The wonders of Facebook have led me to another video that encouraged my soul in a unique way. Albert Mohler has always been a man of godly biblical conviction in my eyes and he has played a major role as God’s instrument in my spiritual development. But after watching this video, I have grown in my respect for this man.
I always knew Mohler brought a reformation to the Southern Baptist Theological Seminary (SBTS), but this gives you insight into the theological hostility that he faced. I can’t imagine what kind of “off camera” conversations and interactions he has had since becoming president.
This is the 1993 president’s forum at Southern right after it was announced to the students that he would be the new president. Please note the nature of how both sides of the debate deliver their arguments.
The students issue many personal attacks and inflammatory remarks that seem to be quite presumptuous and unfair given the setting. Their tone is highly condescending and highly emotional and refuses to consider and to interact with a differing position. Hypocrisy is seen in many ways in this video, especially in the string of random proof texts taken out of context and the accusations of not being “open-minded.”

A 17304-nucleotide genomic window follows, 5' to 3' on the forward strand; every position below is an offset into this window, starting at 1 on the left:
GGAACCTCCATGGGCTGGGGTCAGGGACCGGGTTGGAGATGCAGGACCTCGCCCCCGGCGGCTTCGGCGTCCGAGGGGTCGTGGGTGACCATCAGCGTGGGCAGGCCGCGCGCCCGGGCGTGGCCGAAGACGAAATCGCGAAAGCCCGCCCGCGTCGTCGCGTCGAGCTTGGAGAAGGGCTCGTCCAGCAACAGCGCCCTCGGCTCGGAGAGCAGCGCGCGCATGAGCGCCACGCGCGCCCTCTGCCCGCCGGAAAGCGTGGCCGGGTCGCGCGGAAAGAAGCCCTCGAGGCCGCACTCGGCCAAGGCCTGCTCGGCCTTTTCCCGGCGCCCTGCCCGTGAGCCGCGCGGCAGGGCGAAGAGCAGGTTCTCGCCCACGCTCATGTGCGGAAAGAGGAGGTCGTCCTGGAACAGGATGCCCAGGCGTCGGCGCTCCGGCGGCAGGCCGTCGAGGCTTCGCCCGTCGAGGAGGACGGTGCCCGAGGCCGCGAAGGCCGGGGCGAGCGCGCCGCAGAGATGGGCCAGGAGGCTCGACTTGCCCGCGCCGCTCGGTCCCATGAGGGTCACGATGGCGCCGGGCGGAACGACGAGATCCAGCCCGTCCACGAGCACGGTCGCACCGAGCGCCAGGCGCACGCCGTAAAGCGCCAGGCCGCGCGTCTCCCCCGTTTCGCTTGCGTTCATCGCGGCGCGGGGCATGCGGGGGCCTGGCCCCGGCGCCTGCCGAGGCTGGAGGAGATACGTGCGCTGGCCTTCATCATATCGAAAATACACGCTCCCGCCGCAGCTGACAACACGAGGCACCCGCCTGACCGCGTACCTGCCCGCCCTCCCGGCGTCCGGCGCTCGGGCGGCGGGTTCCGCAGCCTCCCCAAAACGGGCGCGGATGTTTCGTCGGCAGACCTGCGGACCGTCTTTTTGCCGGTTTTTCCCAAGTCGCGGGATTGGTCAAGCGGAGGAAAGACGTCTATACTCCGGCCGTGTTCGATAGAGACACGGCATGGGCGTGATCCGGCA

Mohler sticks to his biblical convictions with steadiness, grace, and understanding. Such a beautiful example of holding to conviction and Christlike humility while under attack in a hostile environment.
Having faced similar opposition in my past, this really was an encouragement to my heart. It hurts to be misrepresented and accused of being a bigot, chauvinist, or oppressor of women, when that is light-years away from the truth. The complementarian position teaches the value and complete personhood of women while still expressing their specific God-given roles in the family and the church.
Now, I truly do respect those who hold to an egalitarian position if it is based off of a true exegesis of the biblical text. But to hold to a position based off of personal opinion, culture, and emotion (which is their accusation of Mohler), would be the greatest tragedy.
I know this was short, so we can continue this conversation some other time. Like Mohler, I’m always open to having the conversation.